In a rare interview with Subhash K Jha Pooja Bhatt opens up about her life, priorities, pets & peeves.
Pooja, how come we don’t see you on screen anymore?
I am not offered anything. No one wants to cast me! Earlier they thought I was a producer-director’s daughter, hence difficult. Now I am a producer-director myself. So you can imagine how intimidated they are. The last person who was brave enough to cast me was Rahul Bose in Everybody Says I’m Fine. He gave me no choice. He is my dearest friend. I confided in him about how disillusioned I was by the business of cinema and stardom. He offered me a role. I was aghast. ‘What kind of a friend are you? I just told you I’m sick of the industry and you’re offering me a role?’ He insisted that only I could play Tanya. But I am so glad he insisted. I am indebted to him. Though I haven’t met Rahul since Everybody Says I’m Fine he reiterated his friendship for me by insisting I do the role. When a friend insists the least you can do is succumb.
We haven’t seen you on screen since then?
After Rahul no one offered me any role except Padam Kumar. I was too petrified to respond to his offer. Filmmakers think I am Mahesh Bhatt‘s daughter, so I’d ask too many questions. They thought the same way about the great Tanuja. She had the balls and the gall to be a thinking actress and they never allowed her to succeed to the extent that she deserved. I remember meeting her during the year of Zakham after a popular awards function. She told me she had seen me in Zakham and had connected with my performance like never before. Then Tanujaji said something to me that broke my heart. ‘Don’t think this industry is only for the men. Claim and inherit your space because you have it in you.’ Years later when I met her again she had forgotten her advice. But I remembered and cherished it. But you know what? I enjoy just being a producer and a home maker. I love being in-charge. I love being the tortured and tormented soul. I am a Piscean. I enjoy the real-life drama fully.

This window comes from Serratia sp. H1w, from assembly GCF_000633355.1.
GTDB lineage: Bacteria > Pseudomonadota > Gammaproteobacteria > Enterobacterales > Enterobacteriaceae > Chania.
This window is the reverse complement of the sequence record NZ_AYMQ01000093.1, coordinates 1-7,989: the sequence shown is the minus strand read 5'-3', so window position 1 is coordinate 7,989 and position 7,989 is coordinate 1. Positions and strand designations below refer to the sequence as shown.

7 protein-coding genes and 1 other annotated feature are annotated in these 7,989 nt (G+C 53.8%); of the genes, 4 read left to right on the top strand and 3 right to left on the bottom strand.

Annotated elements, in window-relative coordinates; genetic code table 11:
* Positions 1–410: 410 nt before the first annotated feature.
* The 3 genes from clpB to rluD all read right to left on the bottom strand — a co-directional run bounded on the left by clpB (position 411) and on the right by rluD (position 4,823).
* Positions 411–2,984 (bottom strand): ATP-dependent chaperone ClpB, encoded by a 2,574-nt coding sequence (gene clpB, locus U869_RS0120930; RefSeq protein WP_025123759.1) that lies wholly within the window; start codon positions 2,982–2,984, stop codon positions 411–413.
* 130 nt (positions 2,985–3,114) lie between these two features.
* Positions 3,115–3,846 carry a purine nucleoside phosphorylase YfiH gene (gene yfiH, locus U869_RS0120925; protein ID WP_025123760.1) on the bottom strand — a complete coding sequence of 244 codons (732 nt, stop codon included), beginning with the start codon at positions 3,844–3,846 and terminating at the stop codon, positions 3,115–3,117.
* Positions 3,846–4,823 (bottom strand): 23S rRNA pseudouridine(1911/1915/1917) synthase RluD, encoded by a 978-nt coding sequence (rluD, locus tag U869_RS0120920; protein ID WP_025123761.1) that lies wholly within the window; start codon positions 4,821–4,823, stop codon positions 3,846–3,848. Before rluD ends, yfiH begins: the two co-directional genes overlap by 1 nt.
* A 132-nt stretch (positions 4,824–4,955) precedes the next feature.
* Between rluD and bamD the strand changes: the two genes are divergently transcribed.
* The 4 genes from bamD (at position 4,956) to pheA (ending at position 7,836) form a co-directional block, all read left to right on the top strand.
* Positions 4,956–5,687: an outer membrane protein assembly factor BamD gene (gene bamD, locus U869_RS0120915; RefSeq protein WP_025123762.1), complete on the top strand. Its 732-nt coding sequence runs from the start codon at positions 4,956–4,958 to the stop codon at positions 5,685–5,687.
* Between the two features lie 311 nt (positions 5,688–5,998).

Alia says you’re the only one the entire family listens to and that includes your father Mahesh Bhatt?
Is that true? I don’t know. But I do know that I have a conscience and moral values. And I think a conscience is what finally matters. You won’t see me compromising just because it is convenient for me to do so. A friend suggested that I write my autobiography. I can write a book. But I’ve to tell the truth. And I can’t do that because it involves other people’s lives. What would we be without those who are part of our lives? As I grow older I realize that just because I’m so obsessed with the truth it doesn’t mean that everyone else in my life is equally comfortable with it. So either I drop the idea of an autobiography or wait for everyone I love to just die (laughs). That’s a terrible thought. Cancel the autobiography.